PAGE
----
You can get iron from non-animal foods like tofu, spirulina, lentils and leafy green vegetables such as spinach. However, the iron from these sources is not as readily available to the human body as the iron in meat. Here's a tip though: vitamin C can encourage better absorption by the body of plant-based iron, so one way to help your body out is to consume it with a drink of orange juice or another vegetable which is rich in vitamin C. If you're worried you're not getting enough iron from your diet, consider taking a supplement.

Meat is also high in zinc and selenium. Zinc helps to build and repair cells in the body and is important for healthy muscles, bones, skin, hair, nails and the immune system, to name just a few things. Selenium is an antioxidant and also supports the immune system. It's thought to reduce certain types of cancer, especially skin cancer. Non-meat sources of zinc include beans, nuts and fortified breakfast cereals, and selenium can be found in brazil nuts, wholegrains and most vegetables. Like iron, you can buy zinc in supplement form if you feel you may be deficient, but not many people have a selenium deficiency.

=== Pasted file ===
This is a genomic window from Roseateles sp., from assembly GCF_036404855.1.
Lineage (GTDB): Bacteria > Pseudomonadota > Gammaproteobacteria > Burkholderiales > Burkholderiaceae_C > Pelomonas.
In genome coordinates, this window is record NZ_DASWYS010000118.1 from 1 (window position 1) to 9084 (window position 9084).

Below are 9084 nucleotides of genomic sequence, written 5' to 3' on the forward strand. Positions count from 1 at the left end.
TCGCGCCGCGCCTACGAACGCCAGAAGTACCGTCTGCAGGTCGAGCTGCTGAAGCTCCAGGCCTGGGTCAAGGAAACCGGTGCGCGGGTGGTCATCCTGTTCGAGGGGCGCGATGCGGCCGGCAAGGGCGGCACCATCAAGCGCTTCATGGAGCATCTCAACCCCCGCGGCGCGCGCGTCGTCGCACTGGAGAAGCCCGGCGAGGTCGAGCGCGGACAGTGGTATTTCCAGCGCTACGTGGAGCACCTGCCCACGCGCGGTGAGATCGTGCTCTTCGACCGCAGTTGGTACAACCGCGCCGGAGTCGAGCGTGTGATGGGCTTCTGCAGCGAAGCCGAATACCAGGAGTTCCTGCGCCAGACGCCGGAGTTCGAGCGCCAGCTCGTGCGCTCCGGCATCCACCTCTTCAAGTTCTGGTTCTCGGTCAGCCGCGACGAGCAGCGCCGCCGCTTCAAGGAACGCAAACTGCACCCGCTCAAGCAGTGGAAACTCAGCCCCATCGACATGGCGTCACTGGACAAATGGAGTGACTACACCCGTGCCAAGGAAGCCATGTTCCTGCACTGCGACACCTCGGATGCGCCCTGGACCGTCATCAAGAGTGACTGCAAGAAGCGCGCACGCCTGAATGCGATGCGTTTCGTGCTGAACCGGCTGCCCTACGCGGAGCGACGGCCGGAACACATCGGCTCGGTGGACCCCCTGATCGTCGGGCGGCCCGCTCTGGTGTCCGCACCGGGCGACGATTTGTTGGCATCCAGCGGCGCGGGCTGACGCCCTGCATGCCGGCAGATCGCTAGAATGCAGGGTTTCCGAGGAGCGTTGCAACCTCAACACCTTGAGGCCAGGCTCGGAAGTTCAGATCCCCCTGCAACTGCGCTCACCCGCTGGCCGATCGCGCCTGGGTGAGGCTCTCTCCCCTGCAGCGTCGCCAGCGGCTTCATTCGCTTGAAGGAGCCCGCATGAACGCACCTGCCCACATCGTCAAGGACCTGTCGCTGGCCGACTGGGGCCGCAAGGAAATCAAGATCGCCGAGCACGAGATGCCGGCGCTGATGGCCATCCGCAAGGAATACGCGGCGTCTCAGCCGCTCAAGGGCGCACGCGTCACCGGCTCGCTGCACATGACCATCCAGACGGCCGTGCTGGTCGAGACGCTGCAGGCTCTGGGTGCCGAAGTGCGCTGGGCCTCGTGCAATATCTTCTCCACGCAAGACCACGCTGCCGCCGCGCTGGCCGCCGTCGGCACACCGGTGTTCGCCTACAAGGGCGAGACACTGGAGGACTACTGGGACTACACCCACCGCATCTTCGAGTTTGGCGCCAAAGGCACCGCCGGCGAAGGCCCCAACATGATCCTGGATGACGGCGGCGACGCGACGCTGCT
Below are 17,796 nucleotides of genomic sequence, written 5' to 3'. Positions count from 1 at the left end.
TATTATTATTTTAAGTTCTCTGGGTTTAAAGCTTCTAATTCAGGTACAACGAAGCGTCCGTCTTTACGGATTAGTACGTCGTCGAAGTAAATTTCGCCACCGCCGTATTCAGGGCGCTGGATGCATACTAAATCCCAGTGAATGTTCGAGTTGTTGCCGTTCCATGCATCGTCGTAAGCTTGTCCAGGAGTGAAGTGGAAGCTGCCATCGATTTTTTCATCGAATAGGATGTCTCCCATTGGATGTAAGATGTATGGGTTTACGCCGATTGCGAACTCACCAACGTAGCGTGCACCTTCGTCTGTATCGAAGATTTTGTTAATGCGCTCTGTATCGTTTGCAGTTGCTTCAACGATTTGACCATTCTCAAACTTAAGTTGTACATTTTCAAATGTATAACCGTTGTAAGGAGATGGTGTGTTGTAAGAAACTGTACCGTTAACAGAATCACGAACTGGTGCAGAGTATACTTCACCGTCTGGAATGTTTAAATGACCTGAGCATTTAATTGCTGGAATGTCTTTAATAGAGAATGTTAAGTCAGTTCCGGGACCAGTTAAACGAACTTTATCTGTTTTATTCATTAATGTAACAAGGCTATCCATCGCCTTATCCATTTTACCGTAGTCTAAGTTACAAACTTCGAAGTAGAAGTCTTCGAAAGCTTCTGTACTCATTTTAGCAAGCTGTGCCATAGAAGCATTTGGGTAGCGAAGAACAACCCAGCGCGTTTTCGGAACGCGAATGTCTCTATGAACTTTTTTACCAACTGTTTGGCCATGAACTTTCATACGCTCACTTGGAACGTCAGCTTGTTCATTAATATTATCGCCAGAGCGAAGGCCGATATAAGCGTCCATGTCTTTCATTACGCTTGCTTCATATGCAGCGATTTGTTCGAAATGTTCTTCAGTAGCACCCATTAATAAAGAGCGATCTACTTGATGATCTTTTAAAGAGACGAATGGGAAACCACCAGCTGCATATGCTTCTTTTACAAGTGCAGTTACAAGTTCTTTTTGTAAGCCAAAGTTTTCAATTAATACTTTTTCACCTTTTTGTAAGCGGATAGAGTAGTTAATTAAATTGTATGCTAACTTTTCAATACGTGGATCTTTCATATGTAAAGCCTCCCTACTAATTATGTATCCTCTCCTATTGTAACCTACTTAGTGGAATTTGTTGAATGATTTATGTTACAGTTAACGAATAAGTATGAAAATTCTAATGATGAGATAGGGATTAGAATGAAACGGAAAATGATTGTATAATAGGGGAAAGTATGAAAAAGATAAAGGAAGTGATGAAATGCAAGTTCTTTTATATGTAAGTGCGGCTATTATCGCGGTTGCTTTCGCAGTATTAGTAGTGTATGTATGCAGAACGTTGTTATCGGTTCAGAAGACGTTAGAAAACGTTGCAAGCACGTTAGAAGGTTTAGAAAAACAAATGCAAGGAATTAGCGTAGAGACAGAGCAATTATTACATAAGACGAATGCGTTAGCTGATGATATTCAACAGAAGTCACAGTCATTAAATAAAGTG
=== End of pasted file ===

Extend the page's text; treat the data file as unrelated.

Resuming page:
Oily fish such as salmon and mackerel contain omega-3 essential fatty acids, which are polyunsaturated (aka healthy) fats. They possess anti-depressant properties and can slow down age-related loss of brain volume and guard against dementia. Some people who don't generally eat meat will eat fish because of its health benefits. These people are known as pescatarians. However, it is possible to get omega-3s into your diet without eating fish - plant oils which contain them include walnut oil, flaxseed oil and hemp oil.